Like Google and Facebook, Amazon operates an advertising network allowing advertisers to use its customer data for targeting.
“Although Amazon doesn’t share information that can directly identify someone, such as a name or email address, it does allow advertisers to target by demographic, location, interests and previous purchases,” says Paul Bischoff, privacy advocate at Comparitech.
Amazon lets other companies track users visiting its website, says Wolfie Christl, a researcher who investigates the data industry. “It lets companies such as Google and Facebook ‘tag’ people and synchronise identifiers that refer to them. These companies can then potentially better track people on the web and exchange data on them.”
Amazon says it doesn’t sell your data to third parties or use personally identifiable information such as your name or email for advertising purposes. Advertising audiences are only available within its ads systems and cannot be exported and you can opt out of ad targeting via its advertising preferences page.
What you can do to stop Amazon collecting data
Amazon’s data collection is so vast that the only way to stop it completely is not to use the service at all. That requires a lot of dedication but there are some ways to reduce the amount of data collected and shared.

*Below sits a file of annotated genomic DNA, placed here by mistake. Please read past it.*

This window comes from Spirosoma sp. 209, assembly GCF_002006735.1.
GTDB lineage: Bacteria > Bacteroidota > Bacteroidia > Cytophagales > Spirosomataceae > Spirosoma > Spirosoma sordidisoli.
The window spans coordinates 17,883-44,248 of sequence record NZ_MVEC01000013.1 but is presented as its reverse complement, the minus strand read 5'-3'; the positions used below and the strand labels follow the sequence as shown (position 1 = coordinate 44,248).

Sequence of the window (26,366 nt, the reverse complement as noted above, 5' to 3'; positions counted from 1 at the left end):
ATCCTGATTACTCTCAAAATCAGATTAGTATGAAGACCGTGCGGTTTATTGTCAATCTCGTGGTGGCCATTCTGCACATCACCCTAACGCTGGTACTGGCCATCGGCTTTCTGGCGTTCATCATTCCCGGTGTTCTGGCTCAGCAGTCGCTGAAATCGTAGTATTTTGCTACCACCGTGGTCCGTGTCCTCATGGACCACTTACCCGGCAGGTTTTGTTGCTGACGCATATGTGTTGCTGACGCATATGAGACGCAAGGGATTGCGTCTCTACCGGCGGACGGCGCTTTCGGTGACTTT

If you are concerned about what Amazon knows about you, you can ask the company for a copy of your data by applying under a “data subject access request”. The Alexa assistant and Ring doorbell have their own privacy hubs that allow you to delete recordings and adjust privacy settings. Ring’s Control Centre allows you to tweak settings including who’s able to see and access your videos and personal information from a central dashboard. Speaking to Alexa, you can say: “Alexa, delete what I just said” or: “Alexa, delete everything I said today.”
Amazon says it allows customers to view their browsing and purchase history from “Your Account” and manage which items can be used for product recommendations. More broadly, you can also use privacy-focused browsers such as DuckDuckGo or Brave to stop Amazon from tracking you.
But it’s not always easy to change the settings on Amazon itself, says Chris Boyd, lead analyst at security company Malwarebytes. He recommends turning off browsing history on Amazon and opting out of interest-based ads to reduce the level of tracking by the company. Yet he warns: “You’ll likely still see ads from Amazon or encounter third-party advertisers in one form or another – they just won’t be as targeted.”